EVERY SCHOOL and college textbook on English grammar and composition contains sections on punctuation and its accessories. Those sections mislead either by excessive brevity or by sheer perfunctoriness or by an inhuman rigidity.
If I appear to ignore the University of Chicago's A Manual of Style, anonymous but important, and the excellent work done by such scholars as Canby, Krapp, Leonard, Hulbert, Marckwardt, Perrin, and others, it is because American practice is virtually the same as British and because Professor John W. Clark has ably dealt with the differences. The greatest difference of all is that American punctuation tends to become rather monotonous: see, for instance, T.L. de Vinne's Correct Composition, 1901, and the aforementioned Manual of Style, which, sound and thorough, to at least one student seem almost Procrustean.
Of the British works rising above the level of schoolbooks, we may note : -
1863: HENRY ALFORD, The Queen's English; 7th edition, 1888. The spiritual father of the Fowler brothers.
1872: ALEXANDER BAIN, A Higher English Grammar, revised edition, 1879.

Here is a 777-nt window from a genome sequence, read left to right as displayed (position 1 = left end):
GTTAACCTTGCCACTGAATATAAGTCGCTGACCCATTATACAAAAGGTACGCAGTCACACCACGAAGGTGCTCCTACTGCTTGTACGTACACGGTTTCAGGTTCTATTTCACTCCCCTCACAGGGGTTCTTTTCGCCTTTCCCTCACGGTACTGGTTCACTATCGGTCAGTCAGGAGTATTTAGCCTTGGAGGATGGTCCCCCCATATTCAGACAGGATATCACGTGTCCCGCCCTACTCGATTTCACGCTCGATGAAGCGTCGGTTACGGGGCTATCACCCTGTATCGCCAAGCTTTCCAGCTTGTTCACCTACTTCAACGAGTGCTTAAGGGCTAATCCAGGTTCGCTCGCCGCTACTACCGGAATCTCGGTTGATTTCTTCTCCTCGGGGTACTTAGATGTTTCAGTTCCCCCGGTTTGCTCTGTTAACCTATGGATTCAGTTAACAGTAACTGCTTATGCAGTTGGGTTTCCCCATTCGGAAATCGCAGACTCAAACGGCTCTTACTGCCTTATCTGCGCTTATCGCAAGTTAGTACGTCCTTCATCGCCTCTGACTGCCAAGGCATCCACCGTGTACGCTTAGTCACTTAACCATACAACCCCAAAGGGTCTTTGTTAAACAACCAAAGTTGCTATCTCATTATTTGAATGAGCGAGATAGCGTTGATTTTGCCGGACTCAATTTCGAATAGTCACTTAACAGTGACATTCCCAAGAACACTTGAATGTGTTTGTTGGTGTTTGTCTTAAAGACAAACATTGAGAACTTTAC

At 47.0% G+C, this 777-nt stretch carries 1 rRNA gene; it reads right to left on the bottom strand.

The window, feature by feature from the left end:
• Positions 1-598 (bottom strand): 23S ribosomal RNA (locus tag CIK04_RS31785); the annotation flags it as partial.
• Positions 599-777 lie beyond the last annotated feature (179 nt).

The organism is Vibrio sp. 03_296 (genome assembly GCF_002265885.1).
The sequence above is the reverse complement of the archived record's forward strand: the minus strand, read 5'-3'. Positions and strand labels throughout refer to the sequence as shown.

1880: HENRY BEADNELL, Spelling and Punctuation. Good; but very much from the printer's standpoint and, like Bain, out of date.
1884: PAUL ALLARDYCE (i.e. GEORGE PAUL MACDONELL), “Stops”: or, How to Punctuate. A small, practical handbook.
1893: HORACE HART, Rules for Compositors and Readers at the University Press; 36th edition, 1952. Tersely admirable.
1905: T.F. & M.F.A.HUSBAND, Punctuation, Its Principles and Practice. Valuable for the history-dependable (and unimaginative) for the practice-of punctuation.
1905: F.HOWARD COLL INS, Authors' and Printers' Dictionary; latest revised edition (the 9th edition), 1946. Briefly excellent.
1906: H.W. & F.G.FOWLER, The King's English; 3rd edition,
1930. Very good indeed; still better, perhaps, is the more compact treatment in-
1926: H.W.FOWLER, A Dictionary of Modern English Usage; many, many reprints, but no new edition. Excellent, although perhaps a shade too academic.